Roll (New Blogger) Initiative!
The New Blogger Initiative 2014 just kicked off, and I’m happy to again be a part of it. I’ve found it to be a meaningful exercise for everyone involved: it helps prepare and encourage new bloggers with posts and forum responses with tips and answers to questions, and it helps more veteran bloggers reflect on their time, their successes, and often more importantly, their mistakes.
The New Blogger Initiative can be found here: http://www.newbiebloggerinitiative.com/
Before this year’s addition, here’s a link to my old NBI posts in case any strike your fancy:
What, then, for this year? I’ve been thinking a lot about that since the NBI 2014 was announced, and I was, for a long time, at a loss. During the NBI AMA, I did have one good tidbit to contribute:
When a Red Dragon gives you an Exc++, you’d better take it seriously!
But really, that was pretty similar to what I’d said last year, which might be why I had such a good response prepared.
Since for the last two years I’ve tossed out advice on how to blog, I thought that this year perhaps I should examine why to blog. It’s been covered very well before, as the NBI archives show you, but it’s not anything I’d ever really carefully examined.
I started blogging in 2011, a half a year after I’d moved from NYC to Illinois. I didn’t have full time work, wasn’t teaching in the public schools, didn’t have a serious raiding guild, and felt, largely, bored and lost in my game playing. My professional identity – teacher – had been lost, and it was a major blow to my self-identification, and now my gaming identity was feeling weak, too. To feel more connected to a larger community, I decided to start blogging. It wasn’t really in response to anything I read, but more a sense of inflated importance of my own ideas and a lack of a larger group – something I had in NYC – to share them with.
Sharing, then is one of the reasons we blog. We all with our discreet backgrounds have different impressions of the games we play, our reasons for playing, and our interpretation of what happens while we play. We’ve all seen brilliant ideas come from bloggers – ideas that would never have occurred to us – because the bloggers’ unique backgrounds informed their perspective. Sharing those unique perspectives is one of the best reasons to blog, and when your sharing gets a really positive feedback, nothing feels better.
Often, though, the posts that attract the most attention aren’t the sharing posts, they’re the venting posts. Venting is another reason we blog; we all have bad experiences from time to time, and getting them out there for the world to see is cathartic. Sometimes, of course, you don’t get all positive feedback; I’ve been accused of causing the problems I was complaining about in the past, but sometimes that outside perspective is helpful when trying to really parse out what happened, and when I saw those more critical responses, I had to pause and reflect on what I’d done.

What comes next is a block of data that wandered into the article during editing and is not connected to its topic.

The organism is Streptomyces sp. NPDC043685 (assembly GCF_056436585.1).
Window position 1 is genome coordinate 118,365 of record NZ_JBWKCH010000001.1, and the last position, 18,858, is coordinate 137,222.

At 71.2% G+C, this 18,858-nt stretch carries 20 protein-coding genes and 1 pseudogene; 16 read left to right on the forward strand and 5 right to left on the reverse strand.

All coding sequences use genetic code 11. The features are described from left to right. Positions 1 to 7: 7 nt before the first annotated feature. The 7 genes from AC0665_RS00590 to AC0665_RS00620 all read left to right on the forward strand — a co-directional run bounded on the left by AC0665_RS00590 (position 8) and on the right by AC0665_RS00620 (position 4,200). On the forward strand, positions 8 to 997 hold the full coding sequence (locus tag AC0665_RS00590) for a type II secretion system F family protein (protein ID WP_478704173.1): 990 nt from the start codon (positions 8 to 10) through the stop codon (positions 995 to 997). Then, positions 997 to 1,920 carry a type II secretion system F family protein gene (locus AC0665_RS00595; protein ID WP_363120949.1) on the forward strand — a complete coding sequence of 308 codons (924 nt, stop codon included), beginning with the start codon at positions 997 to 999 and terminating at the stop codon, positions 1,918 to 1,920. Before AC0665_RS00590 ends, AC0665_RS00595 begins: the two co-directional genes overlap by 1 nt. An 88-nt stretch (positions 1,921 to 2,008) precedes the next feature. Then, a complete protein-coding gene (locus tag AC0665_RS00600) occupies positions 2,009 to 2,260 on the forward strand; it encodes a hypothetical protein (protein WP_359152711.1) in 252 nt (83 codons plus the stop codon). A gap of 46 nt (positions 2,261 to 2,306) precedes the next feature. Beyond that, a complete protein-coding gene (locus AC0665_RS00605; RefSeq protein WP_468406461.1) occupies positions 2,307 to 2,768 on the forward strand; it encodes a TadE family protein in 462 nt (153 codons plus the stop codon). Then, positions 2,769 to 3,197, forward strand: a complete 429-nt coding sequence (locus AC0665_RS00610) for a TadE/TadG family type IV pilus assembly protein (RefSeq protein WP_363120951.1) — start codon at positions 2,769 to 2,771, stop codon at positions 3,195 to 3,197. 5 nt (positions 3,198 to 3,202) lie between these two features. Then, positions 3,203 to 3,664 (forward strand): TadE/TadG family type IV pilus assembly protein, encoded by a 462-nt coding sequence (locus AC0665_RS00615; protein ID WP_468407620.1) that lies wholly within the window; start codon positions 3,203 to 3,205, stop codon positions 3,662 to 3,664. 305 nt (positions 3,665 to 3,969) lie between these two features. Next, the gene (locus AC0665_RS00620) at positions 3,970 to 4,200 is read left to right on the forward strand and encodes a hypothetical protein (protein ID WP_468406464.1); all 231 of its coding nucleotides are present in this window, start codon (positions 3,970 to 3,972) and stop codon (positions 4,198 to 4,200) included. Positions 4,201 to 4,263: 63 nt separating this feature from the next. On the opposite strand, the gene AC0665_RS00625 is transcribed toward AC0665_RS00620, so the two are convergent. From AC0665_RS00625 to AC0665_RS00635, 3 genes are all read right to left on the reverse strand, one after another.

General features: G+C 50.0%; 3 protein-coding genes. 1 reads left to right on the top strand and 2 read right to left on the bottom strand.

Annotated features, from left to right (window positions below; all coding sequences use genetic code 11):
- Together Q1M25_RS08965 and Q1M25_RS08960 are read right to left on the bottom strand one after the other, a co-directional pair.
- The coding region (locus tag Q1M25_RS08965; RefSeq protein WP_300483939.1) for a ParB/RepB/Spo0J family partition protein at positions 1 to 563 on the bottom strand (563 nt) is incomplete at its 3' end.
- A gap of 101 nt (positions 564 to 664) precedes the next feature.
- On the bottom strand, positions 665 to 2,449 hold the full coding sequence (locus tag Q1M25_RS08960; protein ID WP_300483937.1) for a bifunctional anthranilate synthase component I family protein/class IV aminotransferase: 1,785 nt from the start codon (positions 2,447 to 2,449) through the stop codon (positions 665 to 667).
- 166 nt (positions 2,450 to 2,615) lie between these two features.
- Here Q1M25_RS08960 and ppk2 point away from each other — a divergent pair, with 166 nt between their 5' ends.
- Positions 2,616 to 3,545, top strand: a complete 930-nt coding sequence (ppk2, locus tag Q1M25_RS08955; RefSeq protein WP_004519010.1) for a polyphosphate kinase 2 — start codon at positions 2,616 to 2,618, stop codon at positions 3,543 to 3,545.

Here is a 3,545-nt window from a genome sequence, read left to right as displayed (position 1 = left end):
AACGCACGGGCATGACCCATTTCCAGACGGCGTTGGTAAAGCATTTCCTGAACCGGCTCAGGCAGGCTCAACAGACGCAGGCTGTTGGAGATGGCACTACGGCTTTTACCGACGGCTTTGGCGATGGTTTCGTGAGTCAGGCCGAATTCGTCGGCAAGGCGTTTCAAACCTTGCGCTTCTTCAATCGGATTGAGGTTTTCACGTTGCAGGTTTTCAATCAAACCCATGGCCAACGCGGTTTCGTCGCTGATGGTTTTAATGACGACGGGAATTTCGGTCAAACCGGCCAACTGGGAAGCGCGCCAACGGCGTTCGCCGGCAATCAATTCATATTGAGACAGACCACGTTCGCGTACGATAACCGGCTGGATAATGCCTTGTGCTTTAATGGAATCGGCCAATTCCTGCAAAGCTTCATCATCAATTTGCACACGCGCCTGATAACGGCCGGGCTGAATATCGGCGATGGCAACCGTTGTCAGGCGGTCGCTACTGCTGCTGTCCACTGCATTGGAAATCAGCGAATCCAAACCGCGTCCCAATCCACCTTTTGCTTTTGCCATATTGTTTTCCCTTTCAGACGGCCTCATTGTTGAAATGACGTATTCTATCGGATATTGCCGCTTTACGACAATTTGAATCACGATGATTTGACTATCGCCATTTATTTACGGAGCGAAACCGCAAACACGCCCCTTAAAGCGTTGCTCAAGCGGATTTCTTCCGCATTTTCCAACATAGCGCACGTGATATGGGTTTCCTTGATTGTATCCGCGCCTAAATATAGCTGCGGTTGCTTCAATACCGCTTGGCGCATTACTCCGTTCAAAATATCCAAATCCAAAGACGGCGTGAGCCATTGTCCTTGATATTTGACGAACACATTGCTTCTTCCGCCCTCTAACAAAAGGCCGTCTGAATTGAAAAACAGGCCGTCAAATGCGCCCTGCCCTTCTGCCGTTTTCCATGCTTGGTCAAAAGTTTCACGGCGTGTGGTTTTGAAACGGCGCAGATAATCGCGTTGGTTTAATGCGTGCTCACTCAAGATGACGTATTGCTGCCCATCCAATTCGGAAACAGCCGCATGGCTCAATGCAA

Of course, I exonerated myself in the end. I’m totally forgiving like that.
Disagreement, too, is a reason to blog. My NWN buddy mentions from time to time that the whole reason he got into blogging was because he disagreed with someone in such a long form that he needed to just write his own post (there’s more, but I’ll let him tell that story if he so chooses, which I’m encouraging him to for the NBI <wink wink nudge>). Of course, you shouldn’t build a whole blog around disagreement or you won’t make many friends, which, yes, is important in blogging, but not for a self-fulfillment kind of thing.
Having blogging “friends” is more for collaboration, which is another reason to blog. Working with others in our shared communities is one of the greatest joys that bloggers can find; just ask Doone and Roger Edwards, who are collaborating on running the NBI now (send them a thanks on Twitter when you get the chance). I’m sure they can talk to no end about the pride in their accomplishments. Of course it comes with hard work and some logistical frustrations, but when you see the outcome of that work, it’s truly beautiful. I’ve done a few collaborations, and whether they were larger team projects like the Individualism and Collectivism in MMOs series several of us ran a few years back or just swapping guest posts like @snozell and I did for PAX this year, I’ve really been proud of the outcomes. And remember that collaboration doesn’t even need to be formally announced; just responding to someone else’s post with a link back to the original is collaboration. I encourage you to do the same; seek out partners in crime!
So whatever your initial reasons for blogging, be they listed here or not, remember that there’s a variety of approaches you can take. Altering those approaches from time to time helps avoid burnout, as does the collaboration; nothing gets your motivation back up liking working with new partners, which, incidentally, if you’d like to partner up with me for any sort of collaborative endeavor, just ask! I’m always open to new ideas.